had been baptised, among whom was M C. Davis who was baptized at the intermission to day -- Br William Smith made his confession to the church to their satisfaction, and was cordially received into fellowship again...
Note 50. Solomon Wilber Denton was employed in the Kirtland printing office until his disaffection in 1837. (Ebenezer Robinson, The Return 1 [August 1889].)
[[Note: RLDS History, Vol. I, p. 3, reads: "... In the afternoon I confirmed ten or twelve persons who had been baptised, among whom was Malcham C. Davis who was baptized at the intermission to-day..."
Dean C. Jessee, editor.
The Papers of Joseph Smith
Salt Lake City: Deseret Book Co., 1989
Davis, Marvel Chapin [18-2-1877]; physician, born at Wardsboro, Windham County, Vermont. Married Rebecca Jane Sloan, 1823. Died at Sevile, Medina County, Ohio. [Family Group Records Collection; U. S. Census: Medina County, Ohio, 1850.]....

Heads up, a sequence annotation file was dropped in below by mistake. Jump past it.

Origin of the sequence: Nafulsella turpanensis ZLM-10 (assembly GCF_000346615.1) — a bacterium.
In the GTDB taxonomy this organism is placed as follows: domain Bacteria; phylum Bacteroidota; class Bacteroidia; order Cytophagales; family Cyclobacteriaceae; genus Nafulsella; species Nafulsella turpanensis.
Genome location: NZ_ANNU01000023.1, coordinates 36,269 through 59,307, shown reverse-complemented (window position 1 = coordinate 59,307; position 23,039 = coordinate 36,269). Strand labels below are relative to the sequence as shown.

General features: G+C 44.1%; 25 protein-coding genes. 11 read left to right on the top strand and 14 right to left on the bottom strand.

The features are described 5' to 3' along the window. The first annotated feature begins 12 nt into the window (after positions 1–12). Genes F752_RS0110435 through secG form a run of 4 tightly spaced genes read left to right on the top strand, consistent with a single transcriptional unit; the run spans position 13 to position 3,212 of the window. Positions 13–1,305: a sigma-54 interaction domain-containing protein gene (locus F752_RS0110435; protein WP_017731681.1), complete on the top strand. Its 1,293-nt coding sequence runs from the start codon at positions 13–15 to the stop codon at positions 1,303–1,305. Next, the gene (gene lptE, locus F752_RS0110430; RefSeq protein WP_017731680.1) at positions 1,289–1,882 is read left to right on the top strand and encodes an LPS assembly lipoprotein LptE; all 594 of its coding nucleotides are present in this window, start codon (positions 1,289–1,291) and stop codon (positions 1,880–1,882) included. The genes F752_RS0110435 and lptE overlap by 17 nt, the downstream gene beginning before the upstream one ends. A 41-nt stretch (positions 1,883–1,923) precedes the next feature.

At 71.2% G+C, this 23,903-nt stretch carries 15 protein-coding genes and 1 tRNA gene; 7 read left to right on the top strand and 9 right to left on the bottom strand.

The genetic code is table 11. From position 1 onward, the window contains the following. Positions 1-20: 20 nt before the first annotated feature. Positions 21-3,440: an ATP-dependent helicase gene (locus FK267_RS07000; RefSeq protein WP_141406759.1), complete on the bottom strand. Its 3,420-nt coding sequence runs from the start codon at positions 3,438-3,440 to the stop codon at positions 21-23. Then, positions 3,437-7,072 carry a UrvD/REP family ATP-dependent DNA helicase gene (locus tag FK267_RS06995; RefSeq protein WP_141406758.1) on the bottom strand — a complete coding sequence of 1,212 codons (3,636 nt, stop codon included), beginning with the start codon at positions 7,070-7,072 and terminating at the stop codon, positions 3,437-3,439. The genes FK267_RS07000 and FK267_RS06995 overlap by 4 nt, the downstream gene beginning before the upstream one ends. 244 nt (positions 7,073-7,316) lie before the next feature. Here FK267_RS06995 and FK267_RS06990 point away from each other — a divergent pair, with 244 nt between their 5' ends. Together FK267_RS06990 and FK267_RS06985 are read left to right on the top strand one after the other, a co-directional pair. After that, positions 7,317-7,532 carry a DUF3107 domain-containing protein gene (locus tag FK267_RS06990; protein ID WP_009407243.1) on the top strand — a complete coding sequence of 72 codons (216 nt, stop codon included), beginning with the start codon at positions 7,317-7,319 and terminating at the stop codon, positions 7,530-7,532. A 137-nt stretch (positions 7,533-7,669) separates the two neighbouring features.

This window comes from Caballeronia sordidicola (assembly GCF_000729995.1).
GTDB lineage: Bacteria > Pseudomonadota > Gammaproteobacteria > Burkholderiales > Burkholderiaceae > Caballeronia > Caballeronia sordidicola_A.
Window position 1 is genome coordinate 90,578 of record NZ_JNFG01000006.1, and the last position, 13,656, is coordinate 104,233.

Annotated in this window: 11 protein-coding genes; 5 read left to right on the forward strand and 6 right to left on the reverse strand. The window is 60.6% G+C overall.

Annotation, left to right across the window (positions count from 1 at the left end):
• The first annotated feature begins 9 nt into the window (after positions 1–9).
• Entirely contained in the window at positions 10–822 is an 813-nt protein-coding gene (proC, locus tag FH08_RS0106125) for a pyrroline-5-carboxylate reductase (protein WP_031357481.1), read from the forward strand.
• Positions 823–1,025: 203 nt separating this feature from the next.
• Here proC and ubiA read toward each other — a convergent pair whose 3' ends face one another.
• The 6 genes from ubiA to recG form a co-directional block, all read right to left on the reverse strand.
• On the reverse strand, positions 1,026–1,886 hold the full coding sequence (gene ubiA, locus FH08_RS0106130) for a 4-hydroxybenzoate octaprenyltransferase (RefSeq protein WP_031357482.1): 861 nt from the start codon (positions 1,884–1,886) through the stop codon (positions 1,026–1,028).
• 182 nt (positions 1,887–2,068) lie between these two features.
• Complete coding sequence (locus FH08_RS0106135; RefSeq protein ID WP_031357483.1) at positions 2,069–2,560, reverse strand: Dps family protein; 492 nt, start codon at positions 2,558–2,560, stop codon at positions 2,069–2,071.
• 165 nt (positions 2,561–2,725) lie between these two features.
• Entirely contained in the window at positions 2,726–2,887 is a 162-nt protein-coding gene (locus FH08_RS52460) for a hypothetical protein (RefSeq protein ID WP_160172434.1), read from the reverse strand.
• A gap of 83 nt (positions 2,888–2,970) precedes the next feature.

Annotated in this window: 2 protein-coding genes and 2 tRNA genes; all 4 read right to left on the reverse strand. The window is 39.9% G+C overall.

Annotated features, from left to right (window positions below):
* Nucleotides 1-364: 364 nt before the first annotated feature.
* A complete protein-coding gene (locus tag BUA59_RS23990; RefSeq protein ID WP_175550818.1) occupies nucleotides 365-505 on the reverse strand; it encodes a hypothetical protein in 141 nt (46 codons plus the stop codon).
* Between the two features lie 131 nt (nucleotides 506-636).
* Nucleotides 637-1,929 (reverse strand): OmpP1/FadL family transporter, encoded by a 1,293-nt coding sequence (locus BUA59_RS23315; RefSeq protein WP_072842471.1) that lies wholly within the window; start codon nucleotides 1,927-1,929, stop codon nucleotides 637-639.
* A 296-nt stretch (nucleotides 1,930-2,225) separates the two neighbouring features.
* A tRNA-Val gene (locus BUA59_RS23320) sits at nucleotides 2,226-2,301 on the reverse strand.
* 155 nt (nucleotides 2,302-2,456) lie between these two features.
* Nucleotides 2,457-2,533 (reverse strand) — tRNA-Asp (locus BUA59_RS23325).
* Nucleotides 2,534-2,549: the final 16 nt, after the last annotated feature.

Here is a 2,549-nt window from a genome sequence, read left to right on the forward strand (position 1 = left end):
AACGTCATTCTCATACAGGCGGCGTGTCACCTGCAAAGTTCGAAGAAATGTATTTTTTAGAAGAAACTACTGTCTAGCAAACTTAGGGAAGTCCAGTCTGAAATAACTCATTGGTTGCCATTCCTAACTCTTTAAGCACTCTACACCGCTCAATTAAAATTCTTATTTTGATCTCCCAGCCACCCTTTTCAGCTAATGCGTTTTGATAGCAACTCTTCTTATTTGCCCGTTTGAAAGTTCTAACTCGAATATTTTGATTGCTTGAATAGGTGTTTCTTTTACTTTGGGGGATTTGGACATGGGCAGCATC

Benjamin Franklin Johnson
My Life's Review
(Provo: Grandin Book Co., 1997)
"It is proper here to say that up to this period from our commencement to settle at Kirtland, there had been by our enemies one continual persecution of the Prophet and contempt for the Saints and their religion. And such was their opposition and hatred towards the Temple during its construction, that it had to be guarded, not only by night but also by day; and the laborers upon its walls, while with one hand they held the hammer or trowel were always ready with the other to grasp the sword. Much of my boyhood was spent in assisting to prepare arms for the protection of the Saints. The lower story of my mother's house in Kirtland was at that time used by Brother M. C. Davis as a gunsmith shop, for the manufacture of defensive weapons."
[[Note: Johnson's naming M. C. Davis as a "gunsmith" strengthens the probability that the man served as an armed bodyguard to Joseph Smith, Jr. during the winter of 1833-34]]
Kirtland Elders' Quorum Record 1836-1841
Edited by Lyndon W. Cook and Milton V. Backman, Jr.
(Provo: Grandin Book Co., 1985)
Kirtland Jan. 30th 1836